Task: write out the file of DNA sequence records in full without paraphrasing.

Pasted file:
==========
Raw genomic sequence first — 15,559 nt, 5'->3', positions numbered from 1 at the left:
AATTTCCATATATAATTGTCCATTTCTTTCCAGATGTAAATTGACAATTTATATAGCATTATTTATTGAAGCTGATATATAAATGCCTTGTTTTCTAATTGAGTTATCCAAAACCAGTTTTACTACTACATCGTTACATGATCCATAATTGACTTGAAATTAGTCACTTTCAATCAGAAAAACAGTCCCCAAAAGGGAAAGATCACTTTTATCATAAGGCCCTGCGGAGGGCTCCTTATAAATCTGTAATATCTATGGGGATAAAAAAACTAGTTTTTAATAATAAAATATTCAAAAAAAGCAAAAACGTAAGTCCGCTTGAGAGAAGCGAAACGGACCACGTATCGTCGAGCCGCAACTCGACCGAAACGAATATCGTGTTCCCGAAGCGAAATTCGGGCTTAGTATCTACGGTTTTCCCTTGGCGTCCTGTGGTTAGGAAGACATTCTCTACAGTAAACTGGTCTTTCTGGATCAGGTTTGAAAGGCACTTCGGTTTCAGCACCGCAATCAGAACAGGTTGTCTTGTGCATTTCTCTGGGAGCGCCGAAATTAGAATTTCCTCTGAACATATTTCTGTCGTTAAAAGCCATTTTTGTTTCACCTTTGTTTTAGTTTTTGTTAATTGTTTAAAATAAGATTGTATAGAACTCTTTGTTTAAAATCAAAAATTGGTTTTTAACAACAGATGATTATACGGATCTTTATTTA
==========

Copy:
Raw genomic sequence first — 15,559 nt, 5'->3', positions numbered from 1 at the left:
AATTTCCATATATAATTGTCCATTTCTTTCCAGATGTAAATTGACAATTTATATAGCATTATTTATTGAAGCTGATATATAAATGCCTTGTTTTCTAATTGAGTTATCCAAAACCAGTTTTACTACTACATCGTTACATGATCCATAATTGACTTGAAATTAGTCACTTTCAATCAGAAAAACAGTCCCCAAAAGGGAAAGATCACTTTTATCATAAGGCCCTGCGGAGGGCTCCTTATAAATCTGTAATATCTATGGGGATAAAAAAACTAGTTTTTAATAATAAAATATTCAAAAAAAGCAAAAACGTAAGTCCGCTTGAGAGAAGCGAAACGGACCACGTATCGTCGAGCCGCAACTCGACCGAAACGAATATCGTGTTCCCGAAGCGAAATTCGGGCTTAGTATCTACGGTTTTCCCTTGGCGTCCTGTGGTTAGGAAGACATTCTCTACAGTAAACTGGTCTTTCTGGATCAGGTTTGAAAGGCACTTCGGTTTCAGCACCGCAATCAGAACAGGTTGTCTTGTGCATTTCTCTGGGAGCGCCGAAATTAGAATTTCCTCTGAACATATTTCTGTCGTTAAAAGCCATTTTTGTTTCACCTTTGTTTTAGTTTTTGTTAATTGTTTAAAATAAGATTGTATAGAACTCTTTGTTTAAAATCAAAAATTGGTTTTTAACAACAGATGATTATACGGATCTTTATTTA